Gov. Jim Douglas and 10 other governors in the region took the next step toward developing a regional Low Carbon Fuel Standard (LCFS) by signing a Memorandum of Understanding that commits their states to continued participation in a regional effort to reduce greenhouse gas emissions from fuels for vehicles and other uses.
"Vermont is a leader in limiting greenhouse gas emissions, but about 45 percent of our carbon footprint is generated from the transportation sector," Douglas said. "As with the Regional Greenhouse Gas Initiative, this partnership will help us meet our environmental challenges and encourage the creation of green jobs."
A LCFS program is a market-based, fuel-neutral program to address the carbon content of fuels. This effort has the potential to reduce transportation-related greenhouse gas emissions, which represent approximately 30 percent of emissions region wide. It also will help reduce regional vulnerability to petroleum price volatility and facilitate the long-term transition from petroleum-based fuels in the transportation sector. In addition, a LCFS is anticipated to spur economic growth related to development of advanced technologies and green energy jobs.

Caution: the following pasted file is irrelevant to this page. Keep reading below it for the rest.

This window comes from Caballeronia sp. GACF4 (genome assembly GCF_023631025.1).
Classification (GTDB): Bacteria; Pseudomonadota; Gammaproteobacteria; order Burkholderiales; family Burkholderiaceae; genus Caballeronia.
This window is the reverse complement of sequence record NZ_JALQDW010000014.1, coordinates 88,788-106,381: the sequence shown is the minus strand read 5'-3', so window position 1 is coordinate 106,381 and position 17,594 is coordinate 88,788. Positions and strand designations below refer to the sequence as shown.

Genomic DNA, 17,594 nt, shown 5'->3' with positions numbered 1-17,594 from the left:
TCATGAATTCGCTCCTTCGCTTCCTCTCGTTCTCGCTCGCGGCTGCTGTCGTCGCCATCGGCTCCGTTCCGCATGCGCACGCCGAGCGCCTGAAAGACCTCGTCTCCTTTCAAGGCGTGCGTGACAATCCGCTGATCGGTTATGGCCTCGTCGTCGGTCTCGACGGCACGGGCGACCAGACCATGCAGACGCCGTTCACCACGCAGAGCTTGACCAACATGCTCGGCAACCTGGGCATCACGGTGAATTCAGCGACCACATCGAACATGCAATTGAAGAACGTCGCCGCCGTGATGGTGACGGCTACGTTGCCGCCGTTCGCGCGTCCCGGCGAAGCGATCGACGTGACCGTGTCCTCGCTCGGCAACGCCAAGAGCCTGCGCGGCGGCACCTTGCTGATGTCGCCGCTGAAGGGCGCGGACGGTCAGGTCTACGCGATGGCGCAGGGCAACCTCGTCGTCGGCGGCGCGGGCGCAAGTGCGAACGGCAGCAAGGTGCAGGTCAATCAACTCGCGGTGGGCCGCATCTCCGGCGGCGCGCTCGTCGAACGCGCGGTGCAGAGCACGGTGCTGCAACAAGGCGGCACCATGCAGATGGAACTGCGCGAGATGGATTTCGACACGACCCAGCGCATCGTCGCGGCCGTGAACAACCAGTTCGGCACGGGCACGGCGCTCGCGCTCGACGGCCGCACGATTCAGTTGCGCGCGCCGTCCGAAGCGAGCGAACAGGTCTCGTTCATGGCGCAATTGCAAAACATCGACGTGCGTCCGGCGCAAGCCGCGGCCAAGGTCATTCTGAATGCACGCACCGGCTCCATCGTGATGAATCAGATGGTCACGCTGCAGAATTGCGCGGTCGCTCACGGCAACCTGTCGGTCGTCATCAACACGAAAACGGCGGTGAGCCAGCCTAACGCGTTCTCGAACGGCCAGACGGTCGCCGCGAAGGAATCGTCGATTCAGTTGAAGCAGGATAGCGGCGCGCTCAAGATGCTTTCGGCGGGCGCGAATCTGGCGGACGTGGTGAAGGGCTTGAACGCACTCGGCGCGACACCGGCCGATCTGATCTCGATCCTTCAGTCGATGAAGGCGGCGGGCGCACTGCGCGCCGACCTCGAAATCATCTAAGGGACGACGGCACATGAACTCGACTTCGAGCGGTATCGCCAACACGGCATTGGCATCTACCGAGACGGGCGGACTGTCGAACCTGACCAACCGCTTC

The Memorandum of Understanding signed last week is the next step in the process of developing a regional framework by 2011. Other states signing on to the Memorandum of Understanding were: Connecticut, Delaware, Maine, Maryland, Massachusetts, New Hampshire, New Jersey, New York, Pennsylvania and Rhode Island.
In the Memorandum, the 11 states agree to work together to analyze low carbon fuel supply options, determine the feasibility of achieving a range of reduction goals and develop a framework for a regional LCFS in order to ensure sustainable use of renewable fuels in the region. The state will also consider the economic impacts of a LCFS program and are committed to including strong business, energy and environmental stakeholder involvement in the. The states are collaborating with the Northeast States for Coordinated Air Use Management (NESCAUM).
The participating states have already demonstrated the success of regional emissions reduction programs with RGGI, which covers greenhouse gas emissions from power plants. A regional program to address transportation and other fuels is prudent and efficient given the interconnected nature of the fuel distribution system in the Northeast and Mid-Atlantic region.